Retirement Case Studies: The Business Owner

It’s more than just work to a business owner. While business owners have special qualities that can make them powerful influencers in retirement, the heart-connection they have with their business can pose some pitfalls. I learned this lesson firsthand during a conversation with my wife’s family.

My in-laws are family farmers in southern Minnesota. Many years ago, we were talking about some of the many struggles of running a family farm. At one point in the conversation, to help eliminate some of their misfortune. I nonchalantly suggested to my father-in-law, “Why don’t you just sell the farm?” He responded by saying, “Then, what am I going to be?” The response displayed the true nature of business owners, including farmers.

What are common characteristics of business owners?

*Identity-driven: To a business owner, there is a deep, heart-level connection with their business. Identity is found in work. The question I asked my father-in-law was very one-dimensional. It looked only at numbers. But, to a farmer selling the farm is like selling away their identity.

*Struggle with time away: Many business owners don’t vacation well. It’s hard for them to get away both physically and mentally. Each summer all of our family on my wife’s side spends a week at our family lake cabin. While my father-in-law makes the commitment to come, it’s a struggle. If there’s inclement weather or a project that didn’t get done prior to the “cabin week”, my father-in-law’s mind is back at the farm.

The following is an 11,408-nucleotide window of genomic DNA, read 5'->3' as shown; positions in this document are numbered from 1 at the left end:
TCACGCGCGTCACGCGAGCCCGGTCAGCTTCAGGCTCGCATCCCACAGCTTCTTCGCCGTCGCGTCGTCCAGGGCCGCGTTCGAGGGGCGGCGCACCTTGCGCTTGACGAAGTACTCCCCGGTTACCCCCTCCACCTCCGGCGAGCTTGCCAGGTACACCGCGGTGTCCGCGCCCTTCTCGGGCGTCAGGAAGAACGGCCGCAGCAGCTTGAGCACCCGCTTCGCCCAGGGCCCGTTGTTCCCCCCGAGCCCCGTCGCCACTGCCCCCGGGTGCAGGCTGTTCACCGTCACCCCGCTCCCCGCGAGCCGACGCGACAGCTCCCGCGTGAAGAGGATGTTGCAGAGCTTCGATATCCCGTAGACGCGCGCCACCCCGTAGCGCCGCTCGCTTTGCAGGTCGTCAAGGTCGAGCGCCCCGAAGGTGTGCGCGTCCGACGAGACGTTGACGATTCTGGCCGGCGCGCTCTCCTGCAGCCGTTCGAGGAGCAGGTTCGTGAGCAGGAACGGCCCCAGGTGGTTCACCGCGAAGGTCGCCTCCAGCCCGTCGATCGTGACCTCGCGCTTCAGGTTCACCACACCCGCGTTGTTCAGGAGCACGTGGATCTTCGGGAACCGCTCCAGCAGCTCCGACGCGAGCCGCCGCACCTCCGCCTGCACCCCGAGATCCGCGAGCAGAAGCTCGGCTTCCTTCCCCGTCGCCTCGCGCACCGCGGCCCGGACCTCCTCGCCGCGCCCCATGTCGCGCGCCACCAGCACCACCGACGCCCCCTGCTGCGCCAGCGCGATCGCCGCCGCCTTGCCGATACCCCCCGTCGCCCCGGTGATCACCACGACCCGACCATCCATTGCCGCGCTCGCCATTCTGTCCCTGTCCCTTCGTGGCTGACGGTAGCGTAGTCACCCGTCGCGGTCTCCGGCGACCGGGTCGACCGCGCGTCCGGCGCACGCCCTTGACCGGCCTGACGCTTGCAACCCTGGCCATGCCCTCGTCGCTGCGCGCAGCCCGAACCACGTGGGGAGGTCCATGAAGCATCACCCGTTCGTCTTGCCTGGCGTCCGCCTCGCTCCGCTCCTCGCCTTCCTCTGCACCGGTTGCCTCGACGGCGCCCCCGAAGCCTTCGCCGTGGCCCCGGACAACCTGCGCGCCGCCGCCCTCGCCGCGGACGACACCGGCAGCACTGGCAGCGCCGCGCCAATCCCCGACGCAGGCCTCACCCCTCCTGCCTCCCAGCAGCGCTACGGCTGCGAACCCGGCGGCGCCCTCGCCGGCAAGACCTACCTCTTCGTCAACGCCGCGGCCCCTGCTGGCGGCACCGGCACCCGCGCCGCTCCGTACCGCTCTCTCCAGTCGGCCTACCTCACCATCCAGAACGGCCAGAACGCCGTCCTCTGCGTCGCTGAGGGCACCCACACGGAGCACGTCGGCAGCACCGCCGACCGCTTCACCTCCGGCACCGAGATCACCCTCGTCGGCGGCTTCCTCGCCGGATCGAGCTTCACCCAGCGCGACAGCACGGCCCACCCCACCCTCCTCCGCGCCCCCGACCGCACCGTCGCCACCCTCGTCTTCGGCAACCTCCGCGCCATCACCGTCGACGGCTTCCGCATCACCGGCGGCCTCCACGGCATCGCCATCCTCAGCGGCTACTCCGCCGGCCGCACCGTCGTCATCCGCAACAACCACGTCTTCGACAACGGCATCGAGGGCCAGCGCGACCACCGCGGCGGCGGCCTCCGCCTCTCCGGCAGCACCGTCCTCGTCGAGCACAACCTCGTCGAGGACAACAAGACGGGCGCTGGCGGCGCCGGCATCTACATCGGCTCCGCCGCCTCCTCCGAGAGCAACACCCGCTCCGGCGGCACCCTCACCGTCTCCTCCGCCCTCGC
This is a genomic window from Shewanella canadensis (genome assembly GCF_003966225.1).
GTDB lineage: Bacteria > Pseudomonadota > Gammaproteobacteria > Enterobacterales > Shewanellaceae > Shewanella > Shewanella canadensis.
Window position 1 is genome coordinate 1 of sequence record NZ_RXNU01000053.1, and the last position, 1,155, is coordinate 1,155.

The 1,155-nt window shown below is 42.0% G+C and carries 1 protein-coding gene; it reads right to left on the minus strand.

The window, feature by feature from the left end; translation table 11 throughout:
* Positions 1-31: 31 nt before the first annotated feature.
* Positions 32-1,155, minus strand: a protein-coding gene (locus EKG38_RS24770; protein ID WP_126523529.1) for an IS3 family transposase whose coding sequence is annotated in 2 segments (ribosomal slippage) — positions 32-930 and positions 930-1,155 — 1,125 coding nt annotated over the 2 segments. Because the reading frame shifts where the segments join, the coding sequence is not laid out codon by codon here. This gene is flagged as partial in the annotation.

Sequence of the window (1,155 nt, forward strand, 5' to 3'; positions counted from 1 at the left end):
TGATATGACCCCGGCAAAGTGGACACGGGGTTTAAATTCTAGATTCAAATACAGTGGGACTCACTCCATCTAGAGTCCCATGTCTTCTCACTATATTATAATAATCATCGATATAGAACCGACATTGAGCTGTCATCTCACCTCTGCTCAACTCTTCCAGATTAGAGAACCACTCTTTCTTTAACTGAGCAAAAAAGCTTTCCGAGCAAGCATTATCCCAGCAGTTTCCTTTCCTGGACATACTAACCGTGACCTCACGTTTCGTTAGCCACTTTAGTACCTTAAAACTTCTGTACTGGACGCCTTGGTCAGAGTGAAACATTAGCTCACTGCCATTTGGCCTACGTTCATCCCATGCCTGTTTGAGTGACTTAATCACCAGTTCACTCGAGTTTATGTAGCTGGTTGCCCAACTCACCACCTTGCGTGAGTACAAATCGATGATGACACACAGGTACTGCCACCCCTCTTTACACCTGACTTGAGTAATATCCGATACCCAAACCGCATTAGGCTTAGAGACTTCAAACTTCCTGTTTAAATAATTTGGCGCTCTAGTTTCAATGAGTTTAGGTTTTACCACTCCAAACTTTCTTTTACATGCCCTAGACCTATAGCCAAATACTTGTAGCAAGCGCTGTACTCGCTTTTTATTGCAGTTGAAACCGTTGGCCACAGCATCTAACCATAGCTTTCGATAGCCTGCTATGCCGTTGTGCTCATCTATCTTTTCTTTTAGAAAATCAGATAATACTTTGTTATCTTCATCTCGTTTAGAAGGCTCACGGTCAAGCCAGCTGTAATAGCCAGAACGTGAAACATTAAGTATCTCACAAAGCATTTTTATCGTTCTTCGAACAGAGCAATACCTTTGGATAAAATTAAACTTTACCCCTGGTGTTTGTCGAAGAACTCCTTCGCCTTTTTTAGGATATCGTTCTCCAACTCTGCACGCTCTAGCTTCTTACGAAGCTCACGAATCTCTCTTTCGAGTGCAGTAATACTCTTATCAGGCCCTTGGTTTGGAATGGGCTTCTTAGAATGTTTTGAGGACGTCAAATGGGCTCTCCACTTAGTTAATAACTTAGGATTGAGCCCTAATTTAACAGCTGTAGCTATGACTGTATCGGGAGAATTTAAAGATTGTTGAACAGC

*Project-orientated: Blue-collar workers tend to be more task-oriented. However, business owners gravitate toward larger projects. While they will accomplish the day-to-day tasks, business owners want and need to have bigger month-long or year-long projects on the docket. Busy-work or honey-do lists won’t cut it for business owners in retirement. They will need bigger projects to dive into or business owners will become bored and stir-crazy

*Big-decision makers: Business owners are used to making important decisions. Oftentimes, the decisions have consequences that may affect people or finances. As a result of making big decisions, business owners also tend to be bigger risk takers.

How will a business owner struggle in retirement?

The biggest struggle a business owner will experience with retirement is a loss of identity. Remember, my father-in-law’s response to the proposition of selling the farm? Their work is an extension of themselves. Retirement can almost feel like mourning the death of a loved-one.

Business owners may also be fearful of retiring, being less relevant or letting go. They may even avoid the topic altogether and say things like “I’m never retiring.” Farmers will jokingly mention how they will “drive the tractor until the day I die.” While this is said in jest, it reflects the deep, heart-level connection business owners have with work.

How can business owners prepare for retirement?

It sounds weird, but you need to “practice” retirement before it begins. Start getting away…more. Take breaks away from the office. Plan longer vacations. In fact, vacations should increase closer to retirement. While you are stepping-away longer and more often, this will give you the chance to test the next steward. In every succession plan, the next leader is chosen and prepared. The confidence to leave your business to the next steward will increase with time. Most importantly, begin to shift your identity away from the business. Embrace who God created you to be. Find ways to use your strengths to further the Kingdom.

Want more?

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Jerrid Sebesta

Co-Founder of Retire Repurposed

Co-Founder of Retire Repurposed Jerrid Sebesta